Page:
China registered 7.4 percent GDP growth in 2014, according to data released this morning by the National Bureau of Statistics. That is China’s slowest economic growth rate since 1990, when China’s economy was severely hampered by sanctions following the Tiananmen Square incident of 1989.
While the GDP growth figure technically misses China’s GDP growth target of 7.5 for the year, Premier Li Keqiang had been adamant that this was a “soft” target – meaning the government would be satisfied with growth slightly under or over that goal. Instead of dithering over slow growth, the Chinese government put on a public show of confidence, reminding analysts that slower growth is China’s “new normal” as it transitions to sustainable development model. “The economy is maintaining steady operation under the new normal, with positive trends of stable growth, optimized structure, enhanced quality and improved social welfare,” NBS head Ma Jiantang told the media.
Premier Li is expected to deliver that same message to the World Economic Forum in Davos later this week. A commentary in Xinhua said that “Li is expected to send a clear message of confidence in China’s economic development to boost confidence in the Chinese economy, and that of other emerging economies.” It’s the same message China’s leaders have been delivering since they rolled out their economic reform plan at the Third Plenum in fall 2013: yes, the economy is slowing, but there’s no reason to be concerned. After all, as Chinese analysts are quick to point out, most large economies would be thrilled to get anything close to 7.4 percent growth.
CCTV, in a brief analysis of the data, pointed to several factors that suggest economic reforms are taking hold. Industrial output, long a mainstay of the Chinese economy, grew by only 8.3 percent in 2014, compared to 9.7 percent in 2013. Meanwhile, China’s service sector grew by 8.1 percent. Growth in China’s service industries is considered to be a key step in transitioning China to a new consumption-based economic model. At the same time, fixed assets investment growth dropped to 15.7 percent in 2014, down from 19.6 percent in 2013, signalling a shift away from growth driven largely by government-funded infrastructure projects.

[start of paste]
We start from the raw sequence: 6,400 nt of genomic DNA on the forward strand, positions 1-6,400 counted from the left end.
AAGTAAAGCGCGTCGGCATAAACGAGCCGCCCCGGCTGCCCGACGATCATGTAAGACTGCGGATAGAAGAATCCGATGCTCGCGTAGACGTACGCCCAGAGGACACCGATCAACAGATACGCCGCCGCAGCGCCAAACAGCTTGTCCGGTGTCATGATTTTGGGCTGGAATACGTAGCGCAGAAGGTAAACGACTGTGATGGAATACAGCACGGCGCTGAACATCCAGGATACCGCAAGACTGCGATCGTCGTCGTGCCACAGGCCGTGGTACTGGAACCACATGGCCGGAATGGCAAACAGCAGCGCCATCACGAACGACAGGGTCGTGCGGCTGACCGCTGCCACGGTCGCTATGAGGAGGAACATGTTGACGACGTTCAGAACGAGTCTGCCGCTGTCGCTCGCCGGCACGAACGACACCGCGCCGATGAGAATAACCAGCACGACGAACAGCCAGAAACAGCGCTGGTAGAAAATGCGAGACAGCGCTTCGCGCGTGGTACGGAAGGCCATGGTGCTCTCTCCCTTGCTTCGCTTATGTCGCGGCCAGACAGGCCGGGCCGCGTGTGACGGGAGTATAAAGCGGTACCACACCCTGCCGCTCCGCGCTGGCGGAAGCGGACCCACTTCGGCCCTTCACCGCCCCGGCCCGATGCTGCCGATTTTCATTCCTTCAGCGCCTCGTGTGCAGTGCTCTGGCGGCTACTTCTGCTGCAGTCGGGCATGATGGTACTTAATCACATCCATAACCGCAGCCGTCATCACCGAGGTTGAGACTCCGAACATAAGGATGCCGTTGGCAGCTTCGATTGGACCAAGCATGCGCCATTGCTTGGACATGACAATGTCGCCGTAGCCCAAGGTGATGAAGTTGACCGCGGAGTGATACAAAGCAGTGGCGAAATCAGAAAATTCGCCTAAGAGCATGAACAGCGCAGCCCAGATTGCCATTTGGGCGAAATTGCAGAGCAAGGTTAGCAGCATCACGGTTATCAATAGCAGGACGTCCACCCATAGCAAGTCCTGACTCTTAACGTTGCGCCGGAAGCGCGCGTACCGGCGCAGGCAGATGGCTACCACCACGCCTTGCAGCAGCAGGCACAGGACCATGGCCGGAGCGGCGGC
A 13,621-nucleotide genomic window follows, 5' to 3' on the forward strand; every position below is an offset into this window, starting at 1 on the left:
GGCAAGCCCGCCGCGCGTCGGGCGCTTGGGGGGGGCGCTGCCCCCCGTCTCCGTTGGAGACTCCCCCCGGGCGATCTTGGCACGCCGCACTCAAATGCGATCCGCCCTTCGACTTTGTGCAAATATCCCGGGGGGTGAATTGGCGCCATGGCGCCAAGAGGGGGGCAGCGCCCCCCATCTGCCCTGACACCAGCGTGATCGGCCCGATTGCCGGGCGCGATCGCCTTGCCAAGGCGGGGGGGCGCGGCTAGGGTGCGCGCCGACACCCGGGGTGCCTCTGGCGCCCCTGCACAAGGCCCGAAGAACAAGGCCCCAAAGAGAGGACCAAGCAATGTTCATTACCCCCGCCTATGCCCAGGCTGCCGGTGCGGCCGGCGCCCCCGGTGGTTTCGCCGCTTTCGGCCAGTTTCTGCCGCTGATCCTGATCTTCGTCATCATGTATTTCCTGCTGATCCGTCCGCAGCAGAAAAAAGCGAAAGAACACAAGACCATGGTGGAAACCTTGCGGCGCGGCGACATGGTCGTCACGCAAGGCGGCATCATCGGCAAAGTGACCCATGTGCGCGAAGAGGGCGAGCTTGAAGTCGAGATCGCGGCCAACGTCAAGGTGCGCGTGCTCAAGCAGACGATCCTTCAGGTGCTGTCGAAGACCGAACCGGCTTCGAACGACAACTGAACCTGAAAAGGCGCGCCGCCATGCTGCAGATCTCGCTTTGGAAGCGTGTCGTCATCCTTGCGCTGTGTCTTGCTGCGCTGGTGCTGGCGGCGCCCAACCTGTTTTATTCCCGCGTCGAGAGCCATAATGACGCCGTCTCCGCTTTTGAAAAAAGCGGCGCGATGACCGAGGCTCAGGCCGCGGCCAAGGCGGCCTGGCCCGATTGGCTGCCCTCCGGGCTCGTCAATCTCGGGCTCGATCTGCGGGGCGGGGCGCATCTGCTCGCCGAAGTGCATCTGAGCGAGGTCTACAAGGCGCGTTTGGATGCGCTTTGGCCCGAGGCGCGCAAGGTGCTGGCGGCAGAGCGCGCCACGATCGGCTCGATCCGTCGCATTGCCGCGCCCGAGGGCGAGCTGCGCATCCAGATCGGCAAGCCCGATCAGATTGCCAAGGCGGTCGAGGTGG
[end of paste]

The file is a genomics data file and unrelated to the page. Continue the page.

As Christopher Johnson of CSIS told The Diplomat in a recent interview, 2015 will be a crucial year for determining if Chinese leaders are willing to stomach slower growth as a necessary part of economic reform. Already, outside analysts are wondering whether slow growth numbers in 2014 will spook the Chinese government into using a stimulus package to boost growth.
Some outside analysts are questioning that China’s growth even reached the state figure of 7.4 percent, noting a depressed property market and weak lending data from China’s banks. There are worries that China may be in threat of deflation, which could spell serious trouble for the government’s plan to promote consumer spending as a new pillar for the economy. Added to that, longstanding concerns about government debt (particularly at the local level) and overcapacity remain in play.
From China’s perspective, however, the single-most important economic marker remained largely stable: employment. While an aging population poses major issues for China, including a growing strain on health care and other social services, it does provide a silver lining – fewer young people looking for (and potentially failing to find) jobs. A low unemployment rate has long been at the top of China’s priority list, as it is seen as a crucial factor to ensuring social stability within China.
For 2015, China’s GDP is projected to grow at something close to 7 percent, which is also expected to be Beijing’s target for the year. That will represent an even steeper drop in growth than the slide to 7.4 percent in 2014 from 7.7 percent in 2013.